Right. The new explains the old. That's what Hebrews does. It explains the old in light of the new.


Well then let's move on to Hagar and Sarah... Which part of the text you see having multiple meanings?

The same parts that Paul spoke about in Galatians.


OK, so pick another example and let's see what Paul says is another meaning...


Do not muzzle the ox that treads the grain.

1 Cor 9:9-10
9 For it is written in the Law of Moses, "You shall not muzzle the ox while he is threshing." God is not concerned about oxen, is He? 10 Or is He speaking altogether for our sake? Yes, for our sake it was written, because the plowman ought to plow in hope, and the thresher to thresh in hope of sharing the crops.
NASB

Now, was the law strictly about oxen? Or did it have a greater meaning concerning the men of God that labor in our life?

Was the law concerning the earthly tabernacle about the earthly or was it about the tabernacle not made with hands?

Redeemed by Grace
May 5th 2008, 01:00 AM
Nah. It just means that when we understand salvation, we then can see what else Jesus was referring to in Gen 1 when he inspired it to be written. Paul saw it and that is what he was referring to when he wrote Cor. Of course, that's my opinion. ;)



Amen! A unique shape on many levels.



Well, in Galatians, Paul referred back to Hagar as a type of Sinai and Sarah as a type of the Jerusalem which is above.

Gal 4:24-27
24 This is allegorically speaking: for these women are two covenants, one proceeding from Mount Sinai bearing children who are to be slaves; she is Hagar. 25 Now this Hagar is Mount Sinai in Arabia, and corresponds to the present Jerusalem, for she is in slavery with her children. 26 But the Jerusalem above is free; she is our mother.
NASB

So was the story concerning Sarah and Hagar just about Sarah and Hagar? Or was it about a deeper meaning that was revealed to Paul? The story of Hagar and Sarah has two meanings, the literal that we read in Genesis and the spiritual that Paul speaks about in Galatians.



Oh yea, then we will certainly disagree. For the NT explains the shadows.



We may agree. But let me explore. What was the main purpose in God writing about Abraham, Hagar and Sarah? Why did he record that story? Was it about the simple gleanings we get when we read the historical narrative? Or was it about understanding the new and the old that Paul wrote about in Galatians?



It's about both. So I suppose I have rejected your reasoning's. Man had already fallen when God gave the scripture. As such, he put things in there for us to see and read and understand! The pictures and shadows are awesome.



Right. The new explains the old. That's what Hebrews does. It explains the old in light of the new.



The same parts that Paul spoke about in Galatians.




Do not muzzle the ox that treads the grain.

1 Cor 9:9-10
9 For it is written in the Law of Moses, "You shall not muzzle the ox while he is threshing." God is not concerned about oxen, is He? 10 Or is He speaking altogether for our sake? Yes, for our sake it was written, because the plowman ought to plow in hope, and the thresher to thresh in hope of sharing the crops.
NASB

Now, was the law strictly about oxen? Or did it have a greater meaning concerning the men of God that labor in our life?

Was the law concerning the earthly tabernacle about the earthly or was it about the tabernacle not made with hands?


I still think your missing what I'm saying....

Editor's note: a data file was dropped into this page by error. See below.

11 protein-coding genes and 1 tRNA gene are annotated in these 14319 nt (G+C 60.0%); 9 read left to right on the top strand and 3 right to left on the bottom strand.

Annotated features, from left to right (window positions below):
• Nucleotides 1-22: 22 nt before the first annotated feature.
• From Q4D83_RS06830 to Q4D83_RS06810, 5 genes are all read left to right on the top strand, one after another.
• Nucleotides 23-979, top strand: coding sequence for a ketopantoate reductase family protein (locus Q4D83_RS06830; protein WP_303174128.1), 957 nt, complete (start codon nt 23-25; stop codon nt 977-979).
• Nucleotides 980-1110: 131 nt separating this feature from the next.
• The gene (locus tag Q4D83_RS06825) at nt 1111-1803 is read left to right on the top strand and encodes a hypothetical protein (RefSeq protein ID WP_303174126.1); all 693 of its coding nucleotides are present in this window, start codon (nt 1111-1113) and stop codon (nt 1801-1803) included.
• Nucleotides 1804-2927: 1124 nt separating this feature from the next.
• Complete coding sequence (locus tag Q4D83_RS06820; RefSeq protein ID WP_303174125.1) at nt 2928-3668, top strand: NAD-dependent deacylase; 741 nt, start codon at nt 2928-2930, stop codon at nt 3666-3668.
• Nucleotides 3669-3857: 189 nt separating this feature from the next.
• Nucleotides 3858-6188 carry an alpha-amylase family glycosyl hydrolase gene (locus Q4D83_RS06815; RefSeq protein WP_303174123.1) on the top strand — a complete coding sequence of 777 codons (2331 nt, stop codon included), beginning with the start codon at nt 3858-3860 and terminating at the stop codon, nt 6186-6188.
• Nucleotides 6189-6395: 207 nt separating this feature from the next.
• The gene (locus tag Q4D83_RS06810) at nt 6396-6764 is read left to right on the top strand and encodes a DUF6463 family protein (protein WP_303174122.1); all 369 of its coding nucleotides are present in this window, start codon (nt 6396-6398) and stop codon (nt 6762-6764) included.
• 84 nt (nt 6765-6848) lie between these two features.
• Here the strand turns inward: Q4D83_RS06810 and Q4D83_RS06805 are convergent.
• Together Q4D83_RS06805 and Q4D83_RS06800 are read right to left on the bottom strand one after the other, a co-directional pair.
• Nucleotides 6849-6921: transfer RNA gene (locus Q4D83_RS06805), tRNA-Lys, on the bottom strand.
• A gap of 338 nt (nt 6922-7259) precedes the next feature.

I'll try spelling it out.... Go to The OT, find Sarai and Hagar, say somewhere around Genesis 16... Now what are the multiple meanings?

And to relate to your NT questions... do you think that every meaning given is always the right meaning? Can not light come and folks in the bible change their course... I.E.

For even Jesus had to correct Moses to the Jews on divorce.

Matthew 19:8 He said to them, "Because of your hardness of heart Moses permitted you to divorce your wives; but from the beginning it has not been this way.


There is one meaning and each one of us strive to see that meaning, and God allows certain understandings for the time, and maybe over a long period of time, like with Moses and his allowing divorce, but then there comes a time when the true one meaning comes through....


So the real meaning is that God hates divorce... Moses' permit of it is not the real meaning... for Jesus gave the real meaning. One meaning... here shown after time passed.


The other reason why scripture demands one meaning, it filters out false teachings:

2 Timothy 4:3 For the time will come when they will not endure sound doctrine; but wanting to have their ears tickled, they will accumulate for themselves teachers in accordance to their own desires,

Matthew 24:24, 25
24 "For false Christs and false prophets will arise and will show great signs and wonders, so as to mislead, if possible, even the elect.
25 "Behold, I have told you in advance.

Brother Mark
May 5th 2008, 01:10 AM
I still think your missing what I'm saying....

I'll try spelling it out.... Go to The OT, find Sarai and Hagar, say somewhere around Genesis 16... Now what are the multiple meanings?

The whole story. Hagar is of the flesh because Abraham, in the flesh, tried to bring the promise about. But the promise was to be a miracle of God through Sarah.

The old covenant was about performance while the new is about Grace. God used the history to illustrate the truth he was going to reveal through Paul. Hence the scripture is about history and a deeper truth.


And to relate to your NT questions... do you think that every meaning given is always the right meaning? Can not light come and folks in the bible change their course... I.E.

For even Jesus had to correct Moses to the Jews on divorce.

Matthew 19:8 He said to them, "Because of your hardness of heart Moses permitted you to divorce your wives; but from the beginning it has not been this way.